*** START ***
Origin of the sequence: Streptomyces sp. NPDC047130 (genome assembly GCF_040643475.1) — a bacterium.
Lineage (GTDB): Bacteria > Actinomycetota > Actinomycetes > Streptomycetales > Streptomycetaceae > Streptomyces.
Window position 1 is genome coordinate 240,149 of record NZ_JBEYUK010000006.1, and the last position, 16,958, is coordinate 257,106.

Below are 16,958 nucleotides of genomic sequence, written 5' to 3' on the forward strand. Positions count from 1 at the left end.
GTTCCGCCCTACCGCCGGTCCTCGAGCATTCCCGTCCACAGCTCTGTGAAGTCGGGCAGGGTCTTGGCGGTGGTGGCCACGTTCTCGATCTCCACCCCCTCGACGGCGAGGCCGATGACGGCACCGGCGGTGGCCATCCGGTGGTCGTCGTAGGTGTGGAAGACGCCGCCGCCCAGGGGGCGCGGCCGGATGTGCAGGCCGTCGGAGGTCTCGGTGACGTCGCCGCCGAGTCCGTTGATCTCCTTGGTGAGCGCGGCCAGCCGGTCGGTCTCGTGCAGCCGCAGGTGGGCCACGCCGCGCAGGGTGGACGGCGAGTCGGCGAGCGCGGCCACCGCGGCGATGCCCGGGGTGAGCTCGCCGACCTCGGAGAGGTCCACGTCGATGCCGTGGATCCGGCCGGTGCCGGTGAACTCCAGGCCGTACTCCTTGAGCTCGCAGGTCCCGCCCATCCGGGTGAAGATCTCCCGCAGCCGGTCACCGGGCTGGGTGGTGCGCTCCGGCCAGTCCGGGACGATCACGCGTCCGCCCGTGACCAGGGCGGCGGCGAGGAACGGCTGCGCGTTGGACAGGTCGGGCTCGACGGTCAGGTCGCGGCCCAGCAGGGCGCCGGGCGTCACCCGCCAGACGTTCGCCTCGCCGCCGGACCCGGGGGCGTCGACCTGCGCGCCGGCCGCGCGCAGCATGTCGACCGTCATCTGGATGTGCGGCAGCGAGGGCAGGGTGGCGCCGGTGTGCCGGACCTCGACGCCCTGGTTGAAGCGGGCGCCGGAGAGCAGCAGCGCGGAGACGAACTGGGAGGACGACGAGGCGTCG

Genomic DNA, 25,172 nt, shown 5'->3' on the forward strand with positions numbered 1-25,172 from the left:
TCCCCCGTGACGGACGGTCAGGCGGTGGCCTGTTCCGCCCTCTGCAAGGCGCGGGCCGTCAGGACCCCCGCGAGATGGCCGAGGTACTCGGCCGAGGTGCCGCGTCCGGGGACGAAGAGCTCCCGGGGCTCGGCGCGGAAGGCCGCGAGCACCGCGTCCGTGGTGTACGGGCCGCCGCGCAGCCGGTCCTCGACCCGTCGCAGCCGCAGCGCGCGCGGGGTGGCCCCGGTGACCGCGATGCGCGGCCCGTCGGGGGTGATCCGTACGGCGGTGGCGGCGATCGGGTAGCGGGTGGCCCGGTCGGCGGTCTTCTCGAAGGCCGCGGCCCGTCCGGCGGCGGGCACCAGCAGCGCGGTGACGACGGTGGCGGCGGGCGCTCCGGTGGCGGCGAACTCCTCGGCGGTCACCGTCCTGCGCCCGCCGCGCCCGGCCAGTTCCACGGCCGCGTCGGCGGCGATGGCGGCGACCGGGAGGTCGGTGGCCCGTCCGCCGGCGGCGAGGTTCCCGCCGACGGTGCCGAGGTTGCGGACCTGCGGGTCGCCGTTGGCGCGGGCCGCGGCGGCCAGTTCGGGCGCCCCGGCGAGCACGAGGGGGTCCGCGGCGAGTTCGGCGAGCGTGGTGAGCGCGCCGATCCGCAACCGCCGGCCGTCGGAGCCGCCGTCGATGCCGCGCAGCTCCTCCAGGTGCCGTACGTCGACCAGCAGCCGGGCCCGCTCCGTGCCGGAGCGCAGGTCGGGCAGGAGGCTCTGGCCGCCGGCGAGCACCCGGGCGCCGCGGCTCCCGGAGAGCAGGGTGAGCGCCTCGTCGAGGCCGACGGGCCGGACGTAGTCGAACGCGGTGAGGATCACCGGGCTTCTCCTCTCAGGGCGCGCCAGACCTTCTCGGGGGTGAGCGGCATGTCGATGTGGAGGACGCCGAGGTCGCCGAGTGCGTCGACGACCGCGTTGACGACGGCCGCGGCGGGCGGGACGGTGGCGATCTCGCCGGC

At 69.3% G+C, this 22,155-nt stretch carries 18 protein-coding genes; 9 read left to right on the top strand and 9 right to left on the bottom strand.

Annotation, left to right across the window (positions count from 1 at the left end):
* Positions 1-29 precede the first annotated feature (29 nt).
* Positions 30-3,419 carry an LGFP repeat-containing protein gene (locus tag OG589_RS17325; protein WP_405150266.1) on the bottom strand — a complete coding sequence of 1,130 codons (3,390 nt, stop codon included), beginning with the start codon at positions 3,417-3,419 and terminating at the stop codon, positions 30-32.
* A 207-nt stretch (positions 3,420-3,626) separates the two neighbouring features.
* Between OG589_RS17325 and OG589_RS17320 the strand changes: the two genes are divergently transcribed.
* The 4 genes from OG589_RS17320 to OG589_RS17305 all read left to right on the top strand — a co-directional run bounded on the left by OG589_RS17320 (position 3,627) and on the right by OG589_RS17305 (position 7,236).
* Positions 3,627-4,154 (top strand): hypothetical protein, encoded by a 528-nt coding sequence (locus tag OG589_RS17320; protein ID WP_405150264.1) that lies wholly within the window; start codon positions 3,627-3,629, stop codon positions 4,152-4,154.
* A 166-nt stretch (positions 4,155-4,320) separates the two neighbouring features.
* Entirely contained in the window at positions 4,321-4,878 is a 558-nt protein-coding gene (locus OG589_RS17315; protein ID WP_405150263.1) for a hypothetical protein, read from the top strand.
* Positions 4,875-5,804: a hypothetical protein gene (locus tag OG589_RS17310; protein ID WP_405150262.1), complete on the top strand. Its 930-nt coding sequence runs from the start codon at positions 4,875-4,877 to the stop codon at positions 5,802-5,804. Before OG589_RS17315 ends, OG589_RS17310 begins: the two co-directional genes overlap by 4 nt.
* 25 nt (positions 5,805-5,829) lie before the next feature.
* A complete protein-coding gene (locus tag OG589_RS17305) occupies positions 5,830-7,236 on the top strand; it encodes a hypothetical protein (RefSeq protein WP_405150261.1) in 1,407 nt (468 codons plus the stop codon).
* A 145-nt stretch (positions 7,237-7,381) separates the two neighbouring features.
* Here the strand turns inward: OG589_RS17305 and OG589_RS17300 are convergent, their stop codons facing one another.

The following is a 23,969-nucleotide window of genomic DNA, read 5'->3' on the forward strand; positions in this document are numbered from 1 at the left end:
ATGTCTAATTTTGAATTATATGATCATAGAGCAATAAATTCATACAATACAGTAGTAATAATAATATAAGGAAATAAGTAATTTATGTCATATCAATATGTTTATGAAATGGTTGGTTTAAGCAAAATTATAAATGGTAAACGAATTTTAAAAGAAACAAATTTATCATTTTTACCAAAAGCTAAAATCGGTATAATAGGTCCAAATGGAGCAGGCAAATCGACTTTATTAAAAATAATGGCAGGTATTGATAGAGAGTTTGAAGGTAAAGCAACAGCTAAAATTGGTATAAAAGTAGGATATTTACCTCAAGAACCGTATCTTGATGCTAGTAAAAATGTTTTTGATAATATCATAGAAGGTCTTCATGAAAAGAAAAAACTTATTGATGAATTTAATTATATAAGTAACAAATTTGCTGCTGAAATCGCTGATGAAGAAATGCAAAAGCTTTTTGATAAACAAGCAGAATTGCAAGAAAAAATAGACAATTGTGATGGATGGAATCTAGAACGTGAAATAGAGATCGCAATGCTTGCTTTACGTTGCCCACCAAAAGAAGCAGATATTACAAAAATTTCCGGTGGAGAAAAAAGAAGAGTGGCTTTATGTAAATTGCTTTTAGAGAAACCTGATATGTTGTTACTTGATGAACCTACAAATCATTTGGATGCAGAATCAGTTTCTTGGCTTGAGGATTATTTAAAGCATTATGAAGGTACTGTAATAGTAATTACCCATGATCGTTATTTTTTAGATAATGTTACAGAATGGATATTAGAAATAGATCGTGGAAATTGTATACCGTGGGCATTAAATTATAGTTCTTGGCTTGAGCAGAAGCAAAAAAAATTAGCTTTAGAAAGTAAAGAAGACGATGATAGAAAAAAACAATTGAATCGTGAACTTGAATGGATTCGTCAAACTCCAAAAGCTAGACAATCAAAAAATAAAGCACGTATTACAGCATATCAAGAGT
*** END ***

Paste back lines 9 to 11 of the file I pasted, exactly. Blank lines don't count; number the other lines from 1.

Annotation, left to right across the window (positions count from 1 at the left end):
* Positions 1-29 precede the first annotated feature (29 nt).
* Positions 30-3,419 carry an LGFP repeat-containing protein gene (locus tag OG589_RS17325; protein WP_405150266.1) on the bottom strand — a complete coding sequence of 1,130 codons (3,390 nt, stop codon included), beginning with the start codon at positions 3,417-3,419 and terminating at the stop codon, positions 30-32.